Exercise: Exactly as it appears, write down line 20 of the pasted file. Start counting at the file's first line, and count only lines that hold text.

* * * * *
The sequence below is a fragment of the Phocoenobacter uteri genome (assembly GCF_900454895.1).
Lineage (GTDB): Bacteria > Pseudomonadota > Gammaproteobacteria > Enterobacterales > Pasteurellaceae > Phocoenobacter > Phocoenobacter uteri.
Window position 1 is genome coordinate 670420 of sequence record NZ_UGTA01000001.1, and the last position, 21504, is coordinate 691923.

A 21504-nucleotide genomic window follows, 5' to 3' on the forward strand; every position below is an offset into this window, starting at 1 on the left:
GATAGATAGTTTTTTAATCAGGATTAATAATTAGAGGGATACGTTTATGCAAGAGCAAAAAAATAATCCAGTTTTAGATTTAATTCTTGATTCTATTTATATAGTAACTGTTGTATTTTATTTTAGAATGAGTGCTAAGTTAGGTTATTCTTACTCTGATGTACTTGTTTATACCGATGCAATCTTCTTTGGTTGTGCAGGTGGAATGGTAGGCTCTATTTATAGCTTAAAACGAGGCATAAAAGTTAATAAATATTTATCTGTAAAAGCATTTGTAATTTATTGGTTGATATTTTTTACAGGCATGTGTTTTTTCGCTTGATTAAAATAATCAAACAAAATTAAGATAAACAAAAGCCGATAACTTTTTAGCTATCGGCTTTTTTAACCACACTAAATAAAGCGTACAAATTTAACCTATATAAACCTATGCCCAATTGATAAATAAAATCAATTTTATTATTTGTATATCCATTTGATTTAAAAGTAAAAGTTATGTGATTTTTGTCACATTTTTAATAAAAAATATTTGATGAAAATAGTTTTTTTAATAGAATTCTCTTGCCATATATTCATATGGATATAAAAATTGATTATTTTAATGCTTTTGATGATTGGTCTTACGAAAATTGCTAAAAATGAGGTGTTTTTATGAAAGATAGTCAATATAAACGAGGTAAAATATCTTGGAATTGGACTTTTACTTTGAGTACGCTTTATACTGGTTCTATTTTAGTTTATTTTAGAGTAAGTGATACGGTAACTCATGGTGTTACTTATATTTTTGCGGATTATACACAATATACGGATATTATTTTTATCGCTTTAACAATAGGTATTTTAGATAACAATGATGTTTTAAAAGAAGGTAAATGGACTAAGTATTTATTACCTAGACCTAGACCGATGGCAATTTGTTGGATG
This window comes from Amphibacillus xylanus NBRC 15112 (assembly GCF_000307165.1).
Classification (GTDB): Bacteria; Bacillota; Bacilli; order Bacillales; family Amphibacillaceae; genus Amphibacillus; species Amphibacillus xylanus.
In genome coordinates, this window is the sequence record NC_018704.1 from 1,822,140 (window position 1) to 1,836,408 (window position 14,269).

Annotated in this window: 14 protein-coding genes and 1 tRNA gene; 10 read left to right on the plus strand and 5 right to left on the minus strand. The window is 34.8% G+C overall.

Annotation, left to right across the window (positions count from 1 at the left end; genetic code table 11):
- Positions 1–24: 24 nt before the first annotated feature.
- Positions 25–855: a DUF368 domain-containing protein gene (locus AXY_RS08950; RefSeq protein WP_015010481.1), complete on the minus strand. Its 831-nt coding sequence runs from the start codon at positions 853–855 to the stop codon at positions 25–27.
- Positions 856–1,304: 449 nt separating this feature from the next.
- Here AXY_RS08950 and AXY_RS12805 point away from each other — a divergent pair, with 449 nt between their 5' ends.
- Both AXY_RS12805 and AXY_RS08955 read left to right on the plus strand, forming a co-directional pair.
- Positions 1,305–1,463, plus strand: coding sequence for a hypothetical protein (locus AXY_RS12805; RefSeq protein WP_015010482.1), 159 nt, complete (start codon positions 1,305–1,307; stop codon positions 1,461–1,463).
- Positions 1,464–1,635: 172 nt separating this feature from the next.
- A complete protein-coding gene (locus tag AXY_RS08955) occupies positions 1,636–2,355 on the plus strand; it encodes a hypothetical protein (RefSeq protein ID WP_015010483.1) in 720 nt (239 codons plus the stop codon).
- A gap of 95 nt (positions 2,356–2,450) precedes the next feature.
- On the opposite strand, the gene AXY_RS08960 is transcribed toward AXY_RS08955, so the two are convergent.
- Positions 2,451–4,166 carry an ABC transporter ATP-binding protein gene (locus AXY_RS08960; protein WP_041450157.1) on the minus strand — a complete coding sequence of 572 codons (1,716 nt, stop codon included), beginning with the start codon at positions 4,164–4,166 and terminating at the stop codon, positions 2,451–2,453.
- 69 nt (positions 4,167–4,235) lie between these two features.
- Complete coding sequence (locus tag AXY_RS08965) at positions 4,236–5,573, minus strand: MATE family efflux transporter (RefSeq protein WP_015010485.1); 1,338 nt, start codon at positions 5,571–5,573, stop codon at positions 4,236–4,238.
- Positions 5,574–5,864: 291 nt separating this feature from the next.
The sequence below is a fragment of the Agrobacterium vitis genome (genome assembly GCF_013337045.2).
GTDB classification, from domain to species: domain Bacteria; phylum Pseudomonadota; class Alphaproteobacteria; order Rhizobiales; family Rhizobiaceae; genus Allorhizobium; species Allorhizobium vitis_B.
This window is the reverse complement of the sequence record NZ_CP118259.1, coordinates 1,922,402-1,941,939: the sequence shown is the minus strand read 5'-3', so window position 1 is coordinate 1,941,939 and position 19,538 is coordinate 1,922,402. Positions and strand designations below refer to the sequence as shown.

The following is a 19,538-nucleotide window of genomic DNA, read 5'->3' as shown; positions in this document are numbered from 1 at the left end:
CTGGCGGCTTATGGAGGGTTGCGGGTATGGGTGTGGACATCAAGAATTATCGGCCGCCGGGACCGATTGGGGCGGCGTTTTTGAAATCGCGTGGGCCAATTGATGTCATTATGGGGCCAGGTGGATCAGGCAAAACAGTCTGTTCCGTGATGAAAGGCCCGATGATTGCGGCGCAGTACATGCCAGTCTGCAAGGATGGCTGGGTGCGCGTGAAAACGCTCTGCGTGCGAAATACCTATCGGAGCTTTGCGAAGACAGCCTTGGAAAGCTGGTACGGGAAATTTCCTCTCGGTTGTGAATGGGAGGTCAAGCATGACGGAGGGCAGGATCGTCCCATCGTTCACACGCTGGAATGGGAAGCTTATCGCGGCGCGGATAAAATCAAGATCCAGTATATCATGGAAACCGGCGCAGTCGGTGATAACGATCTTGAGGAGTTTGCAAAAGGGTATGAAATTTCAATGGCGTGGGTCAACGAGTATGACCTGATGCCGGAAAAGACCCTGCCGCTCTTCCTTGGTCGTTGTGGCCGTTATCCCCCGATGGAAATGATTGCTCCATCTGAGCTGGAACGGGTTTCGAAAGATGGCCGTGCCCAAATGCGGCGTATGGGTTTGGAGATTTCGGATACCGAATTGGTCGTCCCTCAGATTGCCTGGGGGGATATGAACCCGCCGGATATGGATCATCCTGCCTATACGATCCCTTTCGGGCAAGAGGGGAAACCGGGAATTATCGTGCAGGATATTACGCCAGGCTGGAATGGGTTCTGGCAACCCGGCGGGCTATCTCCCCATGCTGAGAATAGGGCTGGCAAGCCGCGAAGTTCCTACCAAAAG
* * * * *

- On the opposite strand, the gene AXY_RS08960 is transcribed toward AXY_RS08955, so the two are convergent.